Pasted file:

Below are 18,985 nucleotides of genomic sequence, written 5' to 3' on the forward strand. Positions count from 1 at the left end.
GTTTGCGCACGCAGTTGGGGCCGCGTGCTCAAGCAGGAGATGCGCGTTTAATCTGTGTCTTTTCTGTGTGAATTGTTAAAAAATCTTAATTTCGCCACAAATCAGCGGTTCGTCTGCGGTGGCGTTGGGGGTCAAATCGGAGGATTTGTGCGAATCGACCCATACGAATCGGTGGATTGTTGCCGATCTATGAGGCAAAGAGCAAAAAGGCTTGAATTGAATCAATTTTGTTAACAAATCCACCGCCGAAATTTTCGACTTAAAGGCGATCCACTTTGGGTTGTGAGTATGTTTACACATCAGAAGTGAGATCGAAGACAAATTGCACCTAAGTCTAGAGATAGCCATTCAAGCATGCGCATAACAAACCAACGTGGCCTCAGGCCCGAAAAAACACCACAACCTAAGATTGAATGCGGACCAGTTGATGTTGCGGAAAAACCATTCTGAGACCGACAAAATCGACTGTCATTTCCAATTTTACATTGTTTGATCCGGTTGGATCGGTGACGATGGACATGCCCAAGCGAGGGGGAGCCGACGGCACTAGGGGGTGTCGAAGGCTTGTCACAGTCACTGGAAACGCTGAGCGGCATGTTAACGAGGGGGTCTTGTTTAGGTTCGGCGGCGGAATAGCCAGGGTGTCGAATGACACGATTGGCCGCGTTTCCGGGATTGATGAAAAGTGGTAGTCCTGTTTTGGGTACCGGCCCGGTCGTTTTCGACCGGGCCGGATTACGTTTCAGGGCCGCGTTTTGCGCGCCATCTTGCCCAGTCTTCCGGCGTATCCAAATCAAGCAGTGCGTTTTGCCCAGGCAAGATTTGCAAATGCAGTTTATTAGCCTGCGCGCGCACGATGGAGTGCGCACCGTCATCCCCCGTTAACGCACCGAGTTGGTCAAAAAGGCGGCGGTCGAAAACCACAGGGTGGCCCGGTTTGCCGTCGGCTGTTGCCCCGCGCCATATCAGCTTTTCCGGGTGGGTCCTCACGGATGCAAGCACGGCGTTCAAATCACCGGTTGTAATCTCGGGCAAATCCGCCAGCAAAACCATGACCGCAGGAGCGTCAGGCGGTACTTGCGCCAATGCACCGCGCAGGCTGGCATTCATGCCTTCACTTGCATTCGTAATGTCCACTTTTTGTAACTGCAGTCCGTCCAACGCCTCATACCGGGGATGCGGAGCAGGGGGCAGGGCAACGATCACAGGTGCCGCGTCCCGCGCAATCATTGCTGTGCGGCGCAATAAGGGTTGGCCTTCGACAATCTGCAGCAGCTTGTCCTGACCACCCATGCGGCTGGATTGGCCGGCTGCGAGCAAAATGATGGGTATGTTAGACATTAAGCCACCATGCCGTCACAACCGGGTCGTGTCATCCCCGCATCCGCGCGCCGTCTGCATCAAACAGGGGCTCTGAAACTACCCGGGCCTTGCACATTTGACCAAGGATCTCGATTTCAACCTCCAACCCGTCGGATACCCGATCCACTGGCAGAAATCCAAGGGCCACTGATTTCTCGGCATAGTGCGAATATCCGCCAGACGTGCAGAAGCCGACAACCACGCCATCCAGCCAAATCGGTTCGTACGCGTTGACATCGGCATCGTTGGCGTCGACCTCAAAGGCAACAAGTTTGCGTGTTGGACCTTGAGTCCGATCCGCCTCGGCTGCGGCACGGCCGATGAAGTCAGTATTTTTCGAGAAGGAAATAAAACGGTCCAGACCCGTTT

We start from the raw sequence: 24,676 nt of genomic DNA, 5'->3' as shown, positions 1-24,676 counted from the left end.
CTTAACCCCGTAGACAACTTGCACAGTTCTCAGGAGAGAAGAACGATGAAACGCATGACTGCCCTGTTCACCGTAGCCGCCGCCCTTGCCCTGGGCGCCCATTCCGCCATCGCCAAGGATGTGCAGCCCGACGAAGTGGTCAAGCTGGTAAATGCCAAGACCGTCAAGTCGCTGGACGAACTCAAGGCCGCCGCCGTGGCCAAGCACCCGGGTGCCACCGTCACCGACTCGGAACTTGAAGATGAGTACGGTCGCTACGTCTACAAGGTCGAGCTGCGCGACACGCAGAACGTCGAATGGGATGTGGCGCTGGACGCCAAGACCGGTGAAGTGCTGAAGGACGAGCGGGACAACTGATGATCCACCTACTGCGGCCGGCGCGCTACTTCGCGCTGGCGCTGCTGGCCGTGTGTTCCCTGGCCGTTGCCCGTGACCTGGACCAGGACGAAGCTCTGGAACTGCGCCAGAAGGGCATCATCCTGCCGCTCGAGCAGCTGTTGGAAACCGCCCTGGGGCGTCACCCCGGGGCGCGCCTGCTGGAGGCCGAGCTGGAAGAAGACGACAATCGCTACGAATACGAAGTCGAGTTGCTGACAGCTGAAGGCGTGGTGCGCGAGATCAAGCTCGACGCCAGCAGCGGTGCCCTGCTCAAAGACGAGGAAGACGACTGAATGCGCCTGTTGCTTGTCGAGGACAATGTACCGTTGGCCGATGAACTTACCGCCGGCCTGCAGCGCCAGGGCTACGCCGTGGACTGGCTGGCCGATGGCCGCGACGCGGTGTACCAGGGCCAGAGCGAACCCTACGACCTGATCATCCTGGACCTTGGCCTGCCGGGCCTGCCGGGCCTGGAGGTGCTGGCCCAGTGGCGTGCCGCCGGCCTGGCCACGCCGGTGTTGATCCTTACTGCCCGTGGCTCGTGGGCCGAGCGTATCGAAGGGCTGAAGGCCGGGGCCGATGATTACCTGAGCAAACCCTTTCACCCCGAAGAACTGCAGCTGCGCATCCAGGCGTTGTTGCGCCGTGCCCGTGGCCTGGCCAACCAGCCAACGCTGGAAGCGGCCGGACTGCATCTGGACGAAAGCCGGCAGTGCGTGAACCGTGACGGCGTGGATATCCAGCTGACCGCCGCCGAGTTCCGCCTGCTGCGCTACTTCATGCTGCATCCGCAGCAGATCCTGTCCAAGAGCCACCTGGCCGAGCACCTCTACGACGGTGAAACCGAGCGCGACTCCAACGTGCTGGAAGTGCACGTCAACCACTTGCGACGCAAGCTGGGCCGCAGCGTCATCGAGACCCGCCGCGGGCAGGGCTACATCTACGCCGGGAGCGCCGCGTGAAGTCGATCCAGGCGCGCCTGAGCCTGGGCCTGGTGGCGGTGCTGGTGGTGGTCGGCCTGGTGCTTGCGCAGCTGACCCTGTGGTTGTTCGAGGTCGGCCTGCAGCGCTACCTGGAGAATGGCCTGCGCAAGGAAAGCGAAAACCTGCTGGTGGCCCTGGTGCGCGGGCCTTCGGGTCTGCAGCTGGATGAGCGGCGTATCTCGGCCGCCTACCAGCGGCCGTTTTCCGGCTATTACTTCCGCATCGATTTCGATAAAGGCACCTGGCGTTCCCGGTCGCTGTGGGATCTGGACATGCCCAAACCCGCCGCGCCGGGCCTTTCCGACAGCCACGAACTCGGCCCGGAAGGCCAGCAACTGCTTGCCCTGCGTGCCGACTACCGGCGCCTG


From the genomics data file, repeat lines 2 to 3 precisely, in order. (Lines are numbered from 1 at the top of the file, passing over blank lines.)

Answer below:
GTTTGCGCACGCAGTTGGGGCCGCGTGCTCAAGCAGGAGATGCGCGTTTAATCTGTGTCTTTTCTGTGTGAATTGTTAAAAAATCTTAATTTCGCCACAAATCAGCGGTTCGTCTGCGGTGGCGTTGGGGGTCAAATCGGAGGATTTGTGCGAATCGACCCATACGAATCGGTGGATTGTTGCCGATCTATGAGGCAAAGAGCAAAAAGGCTTGAATTGAATCAATTTTGTTAACAAATCCACCGCCGAAATTTTCGACTTAAAGGCGATCCACTTTGGGTTGTGAGTATGTTTACACATCAGAAGTGAGATCGAAGACAAATTGCACCTAAGTCTAGAGATAGCCATTCAAGCATGCGCATAACAAACCAACGTGGCCTCAGGCCCGAAAAAACACCACAACCTAAGATTGAATGCGGACCAGTTGATGTTGCGGAAAAACCATTCTGAGACCGACAAAATCGACTGTCATTTCCAATTTTACATTGTTTGATCCGGTTGGATCGGTGACGATGGACATGCCCAAGCGAGGGGGAGCCGACGGCACTAGGGGGTGTCGAAGGCTTGTCACAGTCACTGGAAACGCTGAGCGGCATGTTAACGAGGGGGTCTTGTTTAGGTTCGGCGGCGGAATAGCCAGGGTGTCGAATGACACGATTGGCCGCGTTTCCGGGATTGATGAAAAGTGGTAGTCCTGTTTTGGGTACCGGCCCGGTCGTTTTCGACCGGGCCGGATTACGTTTCAGGGCCGCGTTTTGCGCGCCATCTTGCCCAGTCTTCCGGCGTATCCAAATCAAGCAGTGCGTTTTGCCCAGGCAAGATTTGCAAATGCAGTTTATTAGCCTGCGCGCGCACGATGGAGTGCGCACCGTCATCCCCCGTTAACGCACCGAGTTGGTCAAAAAGGCGGCGGTCGAAAACCACAGGGTGGCCCGGTTTGCCGTCGGCTGTTGCCCCGCGCCATATCAGCTTTTCCGGGTGGGTCCTCACGGATGCAAGCACGGCGTTCAAATCACCGGTTGTAATCTCGGGCAAATCCGCCAGCAAAACCATGACCGCAGGAGCGTCAGGCGGTACTTGCGCCAATGCACCGCGCAGGCTGGCATTCATGCCTTCACTTGCATTCGTAATGTCCACTTTTTGTAACTGCAGTCCGTCCAACGCCTCATACCGGGGATGCGGAGCAGGGGGCAGGGCAACGATCACAGGTGCCGCGTCCCGCGCAATCATTGCTGTGCGGCGCAATAAGGGTTGGCCTTCGACAATCTGCAGCAGCTTGTCCTGACCACCCATGCGGCTGGATTGGCCGGCTGCGAGCAAAATGATGGGTATGTTAGACATTAAGCCACCATGCCGTCACAACCGGGTCGTGTCATCCCCGCATCCGCGCGCCGTCTGCATCAAACAGGGGCTCTGAAACTACCCGGGCCTTGCACATTTGACCAAGGATCTCGATTTCAACCTCCAACCCGTCGGATACCCGATCCACTGGCAGAAATCCAAGGGCCACTGATTTCTCGGCATAGTGCGAATATCCGCCAGACGTGCAGAAGCCGACAACCACGCCATCCAGCCAAATCGGTTCGTACGCGTTGACATCGGCATCGTTGGCGTCGACCTCAAAGGCAACAAGTTTGCGTGTTGGACCTTGAGTCCGATCCGCCTCGGCTGCGGCACGGCCGATGAAGTCAGTATTTTTCGAGAAGGAAATAAAACGGTCCAGACCCGTTT

We start from the raw sequence: 24,676 nt of genomic DNA, 5'->3' as shown, positions 1-24,676 counted from the left end.